Here are five ways our customers are using the app to enhance their Library experience.
Our friend John finds himself pulling out the app whenever he visits the bookstore. As a self-described “test driver” who uses the Library to try books before he buys 'em, John searches the Library catalog through the app and places a hold on the book to check it out later. Don't worry, bookstore owners of Kansas City: if he ends up liking the book enough to buy it, he'll be back. (Tip: You can also do this with DVDs you’re thinking about buying, such as highly coveted TV-on-DVD collections, which we check out for free.)
There's no shortage of stories in American households. The TV flickers, video games blast and boom, the Facebook newsfeed crawls - all provide stories, in a sense. But what's missing in nearly half the homes in the U.S.?
Stories read aloud.
At the Kansas City Public Library, we believe that developing a lifelong love of reading leads to educational, professional, and social advantages for individuals as well as communities. And to really take root, the seeds of that love for reading must be sown early in life.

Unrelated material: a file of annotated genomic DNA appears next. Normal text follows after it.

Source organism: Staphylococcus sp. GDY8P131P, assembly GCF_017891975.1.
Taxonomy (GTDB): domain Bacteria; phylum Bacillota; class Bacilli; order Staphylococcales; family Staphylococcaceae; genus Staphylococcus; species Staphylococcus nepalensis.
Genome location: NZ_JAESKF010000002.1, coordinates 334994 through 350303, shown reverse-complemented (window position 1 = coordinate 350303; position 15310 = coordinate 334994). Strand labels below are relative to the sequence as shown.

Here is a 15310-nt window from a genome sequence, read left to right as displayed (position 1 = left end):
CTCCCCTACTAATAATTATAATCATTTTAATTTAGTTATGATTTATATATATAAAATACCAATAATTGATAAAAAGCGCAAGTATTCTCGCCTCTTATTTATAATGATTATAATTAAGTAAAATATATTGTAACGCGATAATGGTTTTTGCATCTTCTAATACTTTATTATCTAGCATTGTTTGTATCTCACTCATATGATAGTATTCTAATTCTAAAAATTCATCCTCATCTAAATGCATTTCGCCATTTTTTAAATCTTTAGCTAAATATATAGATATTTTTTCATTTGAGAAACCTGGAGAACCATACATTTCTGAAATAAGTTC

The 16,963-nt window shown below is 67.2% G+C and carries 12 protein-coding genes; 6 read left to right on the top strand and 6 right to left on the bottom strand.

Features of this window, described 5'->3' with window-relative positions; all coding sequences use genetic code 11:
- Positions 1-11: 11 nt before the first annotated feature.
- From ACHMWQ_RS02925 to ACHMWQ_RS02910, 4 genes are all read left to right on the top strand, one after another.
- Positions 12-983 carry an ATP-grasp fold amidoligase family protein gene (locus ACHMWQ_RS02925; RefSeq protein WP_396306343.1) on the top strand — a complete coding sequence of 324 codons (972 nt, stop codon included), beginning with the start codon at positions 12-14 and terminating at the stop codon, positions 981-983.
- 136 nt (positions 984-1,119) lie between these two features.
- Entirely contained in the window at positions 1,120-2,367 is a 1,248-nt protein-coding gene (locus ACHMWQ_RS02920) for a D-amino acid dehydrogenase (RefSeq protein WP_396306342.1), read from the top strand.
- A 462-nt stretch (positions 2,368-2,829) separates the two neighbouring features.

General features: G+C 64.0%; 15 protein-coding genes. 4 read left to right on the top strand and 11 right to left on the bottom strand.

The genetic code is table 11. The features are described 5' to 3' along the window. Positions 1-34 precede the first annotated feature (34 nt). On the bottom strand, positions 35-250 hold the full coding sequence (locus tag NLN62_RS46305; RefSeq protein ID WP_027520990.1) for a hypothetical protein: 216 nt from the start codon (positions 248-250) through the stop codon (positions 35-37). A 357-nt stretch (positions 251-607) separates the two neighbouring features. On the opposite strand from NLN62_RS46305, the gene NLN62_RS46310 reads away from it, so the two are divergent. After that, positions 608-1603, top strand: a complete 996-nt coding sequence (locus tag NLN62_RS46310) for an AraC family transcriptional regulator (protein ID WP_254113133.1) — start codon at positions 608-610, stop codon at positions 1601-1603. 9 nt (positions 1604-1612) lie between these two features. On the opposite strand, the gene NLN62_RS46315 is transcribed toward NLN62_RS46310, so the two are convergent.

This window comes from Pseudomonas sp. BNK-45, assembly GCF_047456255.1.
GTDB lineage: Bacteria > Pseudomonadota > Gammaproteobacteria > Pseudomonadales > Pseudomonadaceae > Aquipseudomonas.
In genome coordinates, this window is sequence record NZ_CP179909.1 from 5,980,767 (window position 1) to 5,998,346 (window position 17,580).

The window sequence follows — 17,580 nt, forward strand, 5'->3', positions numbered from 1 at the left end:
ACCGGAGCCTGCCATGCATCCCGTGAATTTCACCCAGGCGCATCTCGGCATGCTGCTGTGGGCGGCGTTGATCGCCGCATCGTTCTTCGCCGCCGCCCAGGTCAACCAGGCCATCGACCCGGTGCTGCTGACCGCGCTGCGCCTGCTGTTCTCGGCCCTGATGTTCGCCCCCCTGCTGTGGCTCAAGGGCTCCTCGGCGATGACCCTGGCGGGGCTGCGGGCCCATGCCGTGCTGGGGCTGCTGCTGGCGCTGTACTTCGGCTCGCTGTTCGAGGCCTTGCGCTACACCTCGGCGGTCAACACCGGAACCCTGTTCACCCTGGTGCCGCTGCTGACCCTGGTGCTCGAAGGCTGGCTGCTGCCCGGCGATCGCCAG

That's why, as part of our Building a Community of Readers initiative, the Library is encouraging Kansas City families to gather 'round the bedtime story and join us for Family Read Aloud Month this November.
The goal is to get 500 families to read aloud four or more hours (that's an hour a week) this month. Here's how it works:
Among my more satisfying moments working at the Reference Desk are the times when I can inform a customer, disappointed that the print book they want is not available, that the information they need can be found in one of the Kansas City Public Library’s online databases. Eyes light up, and frustration is eased – yea, Librarian Hero!
People are even more pleased when they discover they can access many of these databases from home, with an Internet connection, a Library card, and PIN.